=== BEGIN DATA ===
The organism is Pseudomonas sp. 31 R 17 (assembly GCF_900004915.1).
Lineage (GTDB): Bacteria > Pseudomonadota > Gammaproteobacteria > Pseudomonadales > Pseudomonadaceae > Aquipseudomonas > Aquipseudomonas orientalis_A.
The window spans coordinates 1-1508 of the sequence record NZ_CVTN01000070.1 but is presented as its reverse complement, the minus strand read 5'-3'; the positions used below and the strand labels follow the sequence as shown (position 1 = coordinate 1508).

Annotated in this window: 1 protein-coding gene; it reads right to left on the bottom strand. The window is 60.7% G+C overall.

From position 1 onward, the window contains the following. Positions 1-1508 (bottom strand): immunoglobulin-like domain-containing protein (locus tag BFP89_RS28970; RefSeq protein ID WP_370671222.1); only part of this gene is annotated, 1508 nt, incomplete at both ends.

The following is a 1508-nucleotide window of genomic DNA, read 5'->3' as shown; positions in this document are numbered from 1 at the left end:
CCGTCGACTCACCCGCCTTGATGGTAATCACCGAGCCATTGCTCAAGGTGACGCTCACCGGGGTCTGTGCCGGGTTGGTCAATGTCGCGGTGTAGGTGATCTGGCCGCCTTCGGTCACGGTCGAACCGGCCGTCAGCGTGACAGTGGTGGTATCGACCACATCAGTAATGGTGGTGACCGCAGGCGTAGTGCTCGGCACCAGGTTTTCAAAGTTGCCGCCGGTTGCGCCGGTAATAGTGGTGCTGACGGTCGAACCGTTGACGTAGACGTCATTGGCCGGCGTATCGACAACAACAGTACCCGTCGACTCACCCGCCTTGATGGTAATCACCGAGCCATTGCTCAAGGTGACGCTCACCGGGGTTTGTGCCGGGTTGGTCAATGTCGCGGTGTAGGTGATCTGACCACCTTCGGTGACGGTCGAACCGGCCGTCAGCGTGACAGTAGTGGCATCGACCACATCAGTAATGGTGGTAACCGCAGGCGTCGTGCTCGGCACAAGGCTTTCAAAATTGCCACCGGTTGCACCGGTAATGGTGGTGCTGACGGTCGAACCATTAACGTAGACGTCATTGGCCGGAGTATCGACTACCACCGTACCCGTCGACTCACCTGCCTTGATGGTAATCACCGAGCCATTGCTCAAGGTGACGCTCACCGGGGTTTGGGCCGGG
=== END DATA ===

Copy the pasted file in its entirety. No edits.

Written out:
The organism is Pseudomonas sp. 31 R 17 (assembly GCF_900004915.1).
Lineage (GTDB): Bacteria > Pseudomonadota > Gammaproteobacteria > Pseudomonadales > Pseudomonadaceae > Aquipseudomonas > Aquipseudomonas orientalis_A.
The window spans coordinates 1-1508 of the sequence record NZ_CVTN01000070.1 but is presented as its reverse complement, the minus strand read 5'-3'; the positions used below and the strand labels follow the sequence as shown (position 1 = coordinate 1508).

Annotated in this window: 1 protein-coding gene; it reads right to left on the bottom strand. The window is 60.7% G+C overall.

From position 1 onward, the window contains the following. Positions 1-1508 (bottom strand): immunoglobulin-like domain-containing protein (locus tag BFP89_RS28970; RefSeq protein ID WP_370671222.1); only part of this gene is annotated, 1508 nt, incomplete at both ends.

The following is a 1508-nucleotide window of genomic DNA, read 5'->3' as shown; positions in this document are numbered from 1 at the left end:
CCGTCGACTCACCCGCCTTGATGGTAATCACCGAGCCATTGCTCAAGGTGACGCTCACCGGGGTCTGTGCCGGGTTGGTCAATGTCGCGGTGTAGGTGATCTGGCCGCCTTCGGTCACGGTCGAACCGGCCGTCAGCGTGACAGTGGTGGTATCGACCACATCAGTAATGGTGGTGACCGCAGGCGTAGTGCTCGGCACCAGGTTTTCAAAGTTGCCGCCGGTTGCGCCGGTAATAGTGGTGCTGACGGTCGAACCGTTGACGTAGACGTCATTGGCCGGCGTATCGACAACAACAGTACCCGTCGACTCACCCGCCTTGATGGTAATCACCGAGCCATTGCTCAAGGTGACGCTCACCGGGGTTTGTGCCGGGTTGGTCAATGTCGCGGTGTAGGTGATCTGACCACCTTCGGTGACGGTCGAACCGGCCGTCAGCGTGACAGTAGTGGCATCGACCACATCAGTAATGGTGGTAACCGCAGGCGTCGTGCTCGGCACAAGGCTTTCAAAATTGCCACCGGTTGCACCGGTAATGGTGGTGCTGACGGTCGAACCATTAACGTAGACGTCATTGGCCGGAGTATCGACTACCACCGTACCCGTCGACTCACCTGCCTTGATGGTAATCACCGAGCCATTGCTCAAGGTGACGCTCACCGGGGTTTGGGCCGGG